Date of Award
Doctor of Philosophy (PhD)
Cell & Molecular Biology
John M. Murray
E. John Wherry
Toxoplasma gondii infection provides a clinically important, and experimentally tractable, system for exploring the delicate balance of interactions between a pathogen and its host, resulting in the long-term survival of both. Many studies have shown that this parasite is susceptible to, and can actively manipulate a variety of innate and acquired immune responses. It also known that the nature of these responses is likely to be critical in distinguishing between the development of acute disease, chronic, asymptomatic infection, and parasite clearance. However, the factors responsible for controlling these diverse outcomes are still unclear. This dissertation explores the establishment of T. gondii infection after invasion of the small intestine and the host’s cellular response to parasites at this site. Ex vivo visualization of infection in whole tissue explants using fluorescently tagged parasites and deep-imaging techniques reveals a significantly more complex process of interaction within the small intestine than previously appreciated. After crossing the intestinal epithelium to enter the lamina propria, T. gondii parasites remain confined to the area surrounding the initial site of invasion rather than rapidly disseminating to the tissues, producing spatially restricted plaques and a high mucosal burden relative to non-mucosal tissues. The host response to T. gondii plaques is similarly striking and include a massive influx of LysM+ cells into the infection plaque. In contrast, while CD11c+ dendritic cells are recruited to the infected region, they appear to be absent from the plaque itself; perhaps reflecting host efforts to control parasite replication and block dissemination, and/or parasite efforts to modulate the host response. Activation of CD8+ T cells, which are critical for the control of replicating parasites, in response to parasite-derived antigen was also examined. Transgenic T. gondii lines engineered to target the model antigen ovalbumin to various intra- and extracellular locales demonstrate that entry into the processing pathway requires extra-parasitic antigen, indicating that these antigens are processed for MHC I presentation without entry into degradative organelles. These studies provide new insights into host-pathogen interactions, helping to elucidate the means by which T. gondii parasites establish infection and how host cells respond and control parasite infection.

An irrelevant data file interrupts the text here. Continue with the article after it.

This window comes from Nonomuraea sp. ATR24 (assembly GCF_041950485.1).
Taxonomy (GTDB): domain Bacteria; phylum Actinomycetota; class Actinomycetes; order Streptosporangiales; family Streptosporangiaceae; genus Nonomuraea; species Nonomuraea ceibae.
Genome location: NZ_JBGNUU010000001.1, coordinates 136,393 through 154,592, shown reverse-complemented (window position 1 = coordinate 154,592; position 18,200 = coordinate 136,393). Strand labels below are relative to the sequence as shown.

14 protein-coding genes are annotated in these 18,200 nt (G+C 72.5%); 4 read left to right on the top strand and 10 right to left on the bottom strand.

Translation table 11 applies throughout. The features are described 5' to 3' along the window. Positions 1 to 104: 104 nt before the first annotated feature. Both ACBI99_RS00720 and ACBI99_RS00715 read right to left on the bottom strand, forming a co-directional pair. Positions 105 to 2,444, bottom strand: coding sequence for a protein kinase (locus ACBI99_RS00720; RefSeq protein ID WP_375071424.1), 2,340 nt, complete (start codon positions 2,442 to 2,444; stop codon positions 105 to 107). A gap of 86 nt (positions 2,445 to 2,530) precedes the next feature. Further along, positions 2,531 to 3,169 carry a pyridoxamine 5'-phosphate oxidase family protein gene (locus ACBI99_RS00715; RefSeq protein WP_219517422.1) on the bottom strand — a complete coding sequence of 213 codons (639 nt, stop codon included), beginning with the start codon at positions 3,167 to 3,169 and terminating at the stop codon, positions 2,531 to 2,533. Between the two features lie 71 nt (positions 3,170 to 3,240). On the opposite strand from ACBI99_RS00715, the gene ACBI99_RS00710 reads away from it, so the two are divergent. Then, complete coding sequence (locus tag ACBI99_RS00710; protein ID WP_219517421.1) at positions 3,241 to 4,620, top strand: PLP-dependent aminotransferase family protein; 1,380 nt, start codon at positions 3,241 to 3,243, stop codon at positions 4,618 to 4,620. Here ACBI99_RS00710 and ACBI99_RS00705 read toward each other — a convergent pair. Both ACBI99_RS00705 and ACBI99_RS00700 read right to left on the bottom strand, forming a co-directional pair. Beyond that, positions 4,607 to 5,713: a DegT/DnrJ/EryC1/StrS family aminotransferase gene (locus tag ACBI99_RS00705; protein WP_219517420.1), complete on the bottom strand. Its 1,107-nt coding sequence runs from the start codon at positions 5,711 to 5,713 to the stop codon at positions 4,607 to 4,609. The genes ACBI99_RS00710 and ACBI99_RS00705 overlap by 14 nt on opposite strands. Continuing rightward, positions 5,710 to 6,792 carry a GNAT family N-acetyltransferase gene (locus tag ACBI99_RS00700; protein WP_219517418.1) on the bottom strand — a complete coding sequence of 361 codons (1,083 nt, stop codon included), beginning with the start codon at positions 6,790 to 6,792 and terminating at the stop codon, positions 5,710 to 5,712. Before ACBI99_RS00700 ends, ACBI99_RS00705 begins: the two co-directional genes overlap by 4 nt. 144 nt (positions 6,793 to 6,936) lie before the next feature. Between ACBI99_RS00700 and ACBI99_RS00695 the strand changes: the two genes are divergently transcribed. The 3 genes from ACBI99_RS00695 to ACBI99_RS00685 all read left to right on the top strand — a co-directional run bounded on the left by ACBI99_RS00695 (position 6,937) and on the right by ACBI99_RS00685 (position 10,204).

Gregg, Beth S., "Toxoplasma gondii -- Antigen Presentation and Interactions in the Intestinal Mucosa" (2011). Publicly accessible Penn Dissertations. Paper 366.
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